Denver, Colo.; iu. u. Ledden, New York;
H. L. Moore, Tucson. Ariz.; E. C. Wade
and wife. Las Cruces, N. M.; Mrs. Mar
garet E. Fair, Los Angeles, Cal.; M. TV.
Lo'ury, FInley, Tex.; M. Laffertv. Fin-
ley, Tex.; F. W. Foerster, Kansas City, j
Alo.; .ti. &. .Meyers, 1.03 Angeles, Cal.;
H. B. Copeland and wife, Lordsburg, N.
M.; L. A. Dockery, Chihuahua, Mexico;
James Cowan, Mexico; Nelson Morris,
Chicago; E. R- Cowles. San Francisco;
B. Westlake, Los Antonio.
St. Regis: M. A. Tyler, Cincinnati. O.; !
Seth Graoer. iiassiion, o.; George W
Clarke, New York; F. P. Ross, Detroit,
Mich.; S. L. Harris. "Washington, D. C.;
R. Morton, New York; Charles Hine!
Vienna. Va.; D. "F- Van Waderner, St!
Louis, Mo.; A. O. Taylor. Denver, Colo.;
John J. Fox. St. Louis. Mo.; F. L. Da
vis, Denver, Colo.; T. E. McFarlin. Kan
sas City, Mo.; G. W. Bartch. Salt Lake
City, Utah; James C. Lu.cy, Austin,
Tex.; Reese Kincade, Colony, Okla.; J.
C. Hodge. New York city; B. SIckwood
and wife, San Francisco, Cal.; Mrs. Pear
Lund, St. Paul, Minn.; E. R. Cowles, San
Francisco; M. A. Jackson and wife, Wil-
be certain that
on you after you've worn it a
as it did when you bought it.
In order that it will do this it must
be all wool, and it must be made by
hand as much as possible. All-wool
adds greatly to both the wearing
quality and the physical appearance of
a suit of clothes. The more hand
workmanship in a suit the better it
adapts itself to your figure and retains
In addition to
San Antonio Street
llaansport. Penn: S. S. Kahn, New York;
H. M. Bohnert, San Diego. Cal.; Edward
Taylor and wife, New York; C. Cain,
Oakland, Cal.; W. E. Woodruff, Chicago,
111.; Benjamin C. Robinson and wife,
Grand Rapids, Mich.; Alice C. Larkin,
Pittsburg. Pa.; Naomi Larkin. Pittsburg,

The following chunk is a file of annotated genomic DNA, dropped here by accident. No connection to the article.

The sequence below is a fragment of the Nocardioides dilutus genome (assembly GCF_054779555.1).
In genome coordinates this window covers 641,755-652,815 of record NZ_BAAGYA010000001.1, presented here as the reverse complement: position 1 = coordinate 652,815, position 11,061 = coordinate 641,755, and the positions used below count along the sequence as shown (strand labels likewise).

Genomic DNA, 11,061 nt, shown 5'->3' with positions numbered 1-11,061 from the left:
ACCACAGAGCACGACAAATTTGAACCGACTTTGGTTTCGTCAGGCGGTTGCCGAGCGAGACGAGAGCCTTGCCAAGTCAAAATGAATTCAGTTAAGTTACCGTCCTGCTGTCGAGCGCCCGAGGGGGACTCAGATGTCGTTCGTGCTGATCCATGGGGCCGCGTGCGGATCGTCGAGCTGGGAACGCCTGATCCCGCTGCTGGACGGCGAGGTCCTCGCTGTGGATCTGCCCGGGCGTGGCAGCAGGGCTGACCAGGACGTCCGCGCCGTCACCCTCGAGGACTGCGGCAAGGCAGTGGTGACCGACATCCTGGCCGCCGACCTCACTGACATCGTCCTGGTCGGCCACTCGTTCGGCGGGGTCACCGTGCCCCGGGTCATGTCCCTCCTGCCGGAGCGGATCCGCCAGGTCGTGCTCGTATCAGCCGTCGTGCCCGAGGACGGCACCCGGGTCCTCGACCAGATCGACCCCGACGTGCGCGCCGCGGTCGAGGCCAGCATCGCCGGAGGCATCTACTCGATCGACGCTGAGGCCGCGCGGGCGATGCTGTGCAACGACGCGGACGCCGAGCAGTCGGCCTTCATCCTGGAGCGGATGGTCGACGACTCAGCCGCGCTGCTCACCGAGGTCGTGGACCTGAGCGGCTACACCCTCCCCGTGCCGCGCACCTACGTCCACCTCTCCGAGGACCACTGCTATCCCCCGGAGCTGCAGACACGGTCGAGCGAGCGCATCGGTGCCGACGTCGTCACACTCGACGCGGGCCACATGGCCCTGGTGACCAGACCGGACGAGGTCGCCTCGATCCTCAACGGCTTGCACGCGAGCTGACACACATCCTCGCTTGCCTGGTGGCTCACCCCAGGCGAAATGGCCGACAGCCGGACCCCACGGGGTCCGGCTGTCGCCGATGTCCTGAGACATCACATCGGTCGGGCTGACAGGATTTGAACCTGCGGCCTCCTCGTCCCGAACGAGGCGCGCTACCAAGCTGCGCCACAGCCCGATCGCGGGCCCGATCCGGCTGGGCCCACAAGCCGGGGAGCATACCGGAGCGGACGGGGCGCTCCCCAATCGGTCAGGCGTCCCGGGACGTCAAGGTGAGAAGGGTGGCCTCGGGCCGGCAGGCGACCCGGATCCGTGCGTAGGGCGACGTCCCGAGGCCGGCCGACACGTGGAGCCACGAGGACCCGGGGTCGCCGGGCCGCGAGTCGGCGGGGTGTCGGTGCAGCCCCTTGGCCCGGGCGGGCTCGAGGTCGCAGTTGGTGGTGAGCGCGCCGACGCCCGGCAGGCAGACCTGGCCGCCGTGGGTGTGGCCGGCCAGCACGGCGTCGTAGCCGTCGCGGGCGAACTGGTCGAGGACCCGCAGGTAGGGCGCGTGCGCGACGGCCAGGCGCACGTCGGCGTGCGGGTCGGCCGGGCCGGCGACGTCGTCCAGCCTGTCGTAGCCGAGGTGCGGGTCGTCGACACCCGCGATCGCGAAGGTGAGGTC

Pa.; E. H. Messiter, New York.
Orndorff: J. S. Hackley. Louisville,
Ky.; J. K. Brown. Marfa, Tex.; W. W.
Bogel, Marfax Tex.? T. C. Cronan.
Orange. Mass.; A. J. Galley, Denver,
Colo.; J. T. Witcher. Guffey, Colo.; T.
TVitcher, CotapaxI, Colo.; TV. E. Witch
er, Cripple Creek, Colo.; Charles Oakes,
Decatur, Ala.; W. A. Ratcllffe, Decatur.
Ala.; J. J. Buckenberger. Andule. Kans.;
Edward Meyers, Chicago; C. M. Murphy,
Chicago; H. A. Duft, Tucson, Ariz.; F.
L. Carson, Chihuahua, Mexico; Mrs. E.
M. House, Seattle, Wash.; H. A. Forbes
and wife, Chicago, 111.; B. M. Gray. Iron
ton. O.;' Mrs. Ernest Carter, Denver,
Colo.; Forbes McRae. Cananea. Mex
ico; F. A. Bush and wife. Silver City.
N. M.; TV. A. Murray. Tucson, Ariz.;
Mrs? Grace P. Rice, Detroit. Mich.; Mtes
Elizabeth Rice, Detroit, Mich.; Mrs. John
W. Watllng and children. Detroit, Mich.;
J A. BInnell and wife. Greenfield. Iowa;
H. L. Crane. Minneapolis. Minn.; Miss
Georgie Crane, Colorado Springs. Colo.;
E. C. Dearing. Madera, Chihuahua, Mex
ico. Grand Central: G. W. Reynolds,
Thock-morton. Tex.: M. B. Bachman,
Thoclcmorton. Tex.: William Beverly.
Midland, Tex.; TV. H. Bunn, Atlanta,
Ga - F H Garcia, Mexico: A. A. Hors
ley ' Tucson. Ariz.; L. F. Meyer, Alamo
gordo, N. M.; Fred Saenz Agullar,
Ojnaga, Mexico; TV. T. Herring, Ojnnga,
Mexico: George J. Klingelhop. Ojnaga,